‘D-Day’: dangerous mission underway to save Thai boys trapped in cave

A dangerous mission to rescue 12 Thai schoolboys and their soccer coach trapped inside a flooded cave for more than two weeks began on Sunday and authorities said the first survivor may emerge around 11 hours later.

Thirteen foreign divers and five members of Thailand’s elite navy SEAL unit are trying to bring the boys – some as young as 11 and weak swimmers – through narrow, submerged passageways that claimed the life of a former Thai navy diver on Friday.

Their ordeal has drawn huge media attention in Thailand and abroad, and getting the boys out safely could be a boost for Thailand’s ruling junta ahead of a general election next year.

“Today is D-Day,” Narongsak Osottanakorn, head of the rescue mission, told reporters. “At 10 a.m. today (0300 GMT) 13 foreign divers went in to extract the children along with five Thai navy SEALs”.

He said the first boys – who have spent 15 nights trapped some 4 km (2.5 miles) inside the flooded cave – could emerge around 9 p.m. local time (1400 GMT).

Rain soaked the Tham Luang Cave area in northern Chiang Rai province on Sunday and stormy weather is expected for the next two weeks, increasing the risks in what has been called a “war with water and time” to save the team.

The boys, aged between 11 and 16, went missing with their 25-year-old coach after soccer practice on June 23, setting out on an adventure to explore the cave complex near the border with Myanmar and celebrate a boy’s birthday.

Extracting the group could take three to four days and depended on the weather, an army commander involved in the mission said.

The rescue teams had rehearsed the plan for several days, Narongsak said, and they had to move now before a new storm reached the area.

“If we wait and the rain comes in the next few days we will be tired again from pumping and our readiness would drop. If that’s the case, then we have to reassess the situation,” he said.


To escape, the boys must dive through dark, narrow passageways sometimes no more than two feet (0.6 meter) wide, that have challenged some of the world’s leading cave divers.

A former member of Thailand’s SEAL unit died during a dive early on Friday morning.

Authorities have said it takes roughly 11 hours to do a round-trip from the cave entrance to where the boys are huddled on a muddy bank.

An Australian doctor who is part of Sunday’s rescue mission checked the health of the boys on Saturday night and gave the all clear for the rescue to proceed.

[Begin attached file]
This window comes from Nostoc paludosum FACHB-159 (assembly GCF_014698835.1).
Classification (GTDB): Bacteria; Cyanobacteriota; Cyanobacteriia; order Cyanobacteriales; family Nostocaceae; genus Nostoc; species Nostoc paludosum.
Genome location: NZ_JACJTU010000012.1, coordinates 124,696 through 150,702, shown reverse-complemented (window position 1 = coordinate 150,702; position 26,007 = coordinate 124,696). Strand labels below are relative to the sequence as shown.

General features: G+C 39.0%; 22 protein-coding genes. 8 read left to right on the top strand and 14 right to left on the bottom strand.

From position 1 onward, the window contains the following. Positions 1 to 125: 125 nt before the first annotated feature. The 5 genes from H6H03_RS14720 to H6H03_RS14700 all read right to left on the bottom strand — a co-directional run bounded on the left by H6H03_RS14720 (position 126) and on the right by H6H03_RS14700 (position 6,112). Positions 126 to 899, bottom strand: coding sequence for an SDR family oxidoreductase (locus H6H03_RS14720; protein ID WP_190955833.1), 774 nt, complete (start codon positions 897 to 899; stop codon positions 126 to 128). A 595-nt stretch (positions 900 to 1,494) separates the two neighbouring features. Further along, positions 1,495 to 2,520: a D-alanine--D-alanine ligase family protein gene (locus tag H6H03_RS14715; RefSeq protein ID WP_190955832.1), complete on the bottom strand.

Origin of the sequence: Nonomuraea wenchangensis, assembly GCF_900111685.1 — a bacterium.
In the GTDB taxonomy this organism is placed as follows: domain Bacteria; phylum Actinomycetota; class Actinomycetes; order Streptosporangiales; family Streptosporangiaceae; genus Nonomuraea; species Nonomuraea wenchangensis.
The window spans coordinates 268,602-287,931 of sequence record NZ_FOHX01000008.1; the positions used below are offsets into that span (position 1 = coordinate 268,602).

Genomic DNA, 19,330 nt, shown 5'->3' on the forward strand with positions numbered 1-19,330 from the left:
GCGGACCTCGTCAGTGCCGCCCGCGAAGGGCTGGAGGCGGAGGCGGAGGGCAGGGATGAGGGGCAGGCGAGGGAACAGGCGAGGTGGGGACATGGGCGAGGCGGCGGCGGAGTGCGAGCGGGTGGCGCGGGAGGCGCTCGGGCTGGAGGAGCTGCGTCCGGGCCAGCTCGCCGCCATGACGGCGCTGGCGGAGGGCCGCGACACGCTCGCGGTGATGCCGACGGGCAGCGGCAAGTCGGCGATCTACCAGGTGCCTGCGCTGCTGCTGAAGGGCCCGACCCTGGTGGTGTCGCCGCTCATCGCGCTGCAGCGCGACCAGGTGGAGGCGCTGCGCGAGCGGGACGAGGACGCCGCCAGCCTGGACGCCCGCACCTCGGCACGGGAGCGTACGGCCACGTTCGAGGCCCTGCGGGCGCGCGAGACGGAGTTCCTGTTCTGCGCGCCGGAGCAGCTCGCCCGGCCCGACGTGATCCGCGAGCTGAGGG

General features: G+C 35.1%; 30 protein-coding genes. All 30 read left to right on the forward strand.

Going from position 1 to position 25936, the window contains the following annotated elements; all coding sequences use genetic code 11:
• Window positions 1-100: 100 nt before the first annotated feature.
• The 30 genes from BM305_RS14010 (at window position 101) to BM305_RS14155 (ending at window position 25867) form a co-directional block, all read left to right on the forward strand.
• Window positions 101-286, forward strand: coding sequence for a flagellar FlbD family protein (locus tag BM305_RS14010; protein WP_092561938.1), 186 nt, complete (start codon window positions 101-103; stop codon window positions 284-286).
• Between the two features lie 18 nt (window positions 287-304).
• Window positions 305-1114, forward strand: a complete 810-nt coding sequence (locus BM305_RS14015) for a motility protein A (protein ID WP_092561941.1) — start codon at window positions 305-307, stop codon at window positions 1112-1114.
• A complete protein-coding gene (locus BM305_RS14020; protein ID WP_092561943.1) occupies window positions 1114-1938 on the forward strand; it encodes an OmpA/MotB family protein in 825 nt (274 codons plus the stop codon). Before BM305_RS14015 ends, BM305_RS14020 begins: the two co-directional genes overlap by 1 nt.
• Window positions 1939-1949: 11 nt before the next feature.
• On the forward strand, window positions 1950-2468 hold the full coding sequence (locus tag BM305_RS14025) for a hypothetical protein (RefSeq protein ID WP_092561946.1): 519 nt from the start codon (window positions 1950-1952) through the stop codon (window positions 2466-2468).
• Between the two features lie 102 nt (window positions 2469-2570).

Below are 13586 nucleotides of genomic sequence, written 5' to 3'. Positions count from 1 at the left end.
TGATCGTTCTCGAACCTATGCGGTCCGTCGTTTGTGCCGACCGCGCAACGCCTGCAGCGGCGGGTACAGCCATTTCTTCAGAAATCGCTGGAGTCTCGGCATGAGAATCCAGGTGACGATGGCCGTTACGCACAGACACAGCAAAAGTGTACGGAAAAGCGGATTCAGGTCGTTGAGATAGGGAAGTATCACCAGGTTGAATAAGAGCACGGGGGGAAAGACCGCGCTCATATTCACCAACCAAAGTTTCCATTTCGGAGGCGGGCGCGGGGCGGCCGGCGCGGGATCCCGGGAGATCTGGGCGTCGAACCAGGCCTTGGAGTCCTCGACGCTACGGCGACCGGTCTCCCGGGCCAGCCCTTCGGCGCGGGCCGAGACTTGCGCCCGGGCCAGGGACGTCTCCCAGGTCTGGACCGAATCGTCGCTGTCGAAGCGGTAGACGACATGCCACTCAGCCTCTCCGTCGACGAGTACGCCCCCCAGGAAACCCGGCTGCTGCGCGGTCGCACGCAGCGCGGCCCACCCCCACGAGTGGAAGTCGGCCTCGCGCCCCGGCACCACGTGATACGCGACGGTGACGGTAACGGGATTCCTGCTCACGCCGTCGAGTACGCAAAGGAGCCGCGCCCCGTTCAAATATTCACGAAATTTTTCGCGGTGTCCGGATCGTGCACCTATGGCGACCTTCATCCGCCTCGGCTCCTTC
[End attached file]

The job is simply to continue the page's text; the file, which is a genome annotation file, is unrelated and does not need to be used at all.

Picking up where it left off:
Authorities said the rescue team included divers from “all around the world, mainly from Europe”.

British divers Richard Stanton and John Volanthen discovered the boys on Monday. The British Cave Rescue Council said earlier this week they were sending five “key cave rescuers” to Thailand, some of whom were divers.

Prime Minister Prayuth Chan-ocha, leader of the military junta that seized power in 2014, planned to visit the cave site on Monday, a government spokesman said.

His visit with relatives and rescue officials last week was criticized by some Thais as opportunistic as his government faced pro-democracy protests in the capital Bangkok in recent months.

“For the people who are currently bringing the 13…out of the Tham Luang cave, he (Prayuth) wishes safety and success,” government spokesman Sansern Kaewkamnerd said.


While the main rescue effort is underway, officials continued to explore other options to extract the team.

Rescuers drilled holes in the hills above the cave complex to seek alternative routes down into the cave.

Billionaire entrepreneur Elon Musk said on Twitter a team from his rocket company SpaceX in Los Angeles was building a mini-sub to help with the rescue.

“Got more great feedback from Thailand,” Musk tweeted.

“Primary path is basically a tiny, kid-size submarine … Light enough to be carried by 2 divers, small enough to get through narrow gaps. Extremely robust,” he said, adding it would take eight hours to build and 17 hours to send to Thailand.

A team from a Musk company with drilling and exploration expertise was expected to reach the cave site on Sunday, Thailand’s defense ministry said.

At a government office that has been turned into a camp to hold the hundreds of journalists covering the event, volunteers handed out ice creams with flags that said: “We give moral support to our heroes. Keep fighting”.

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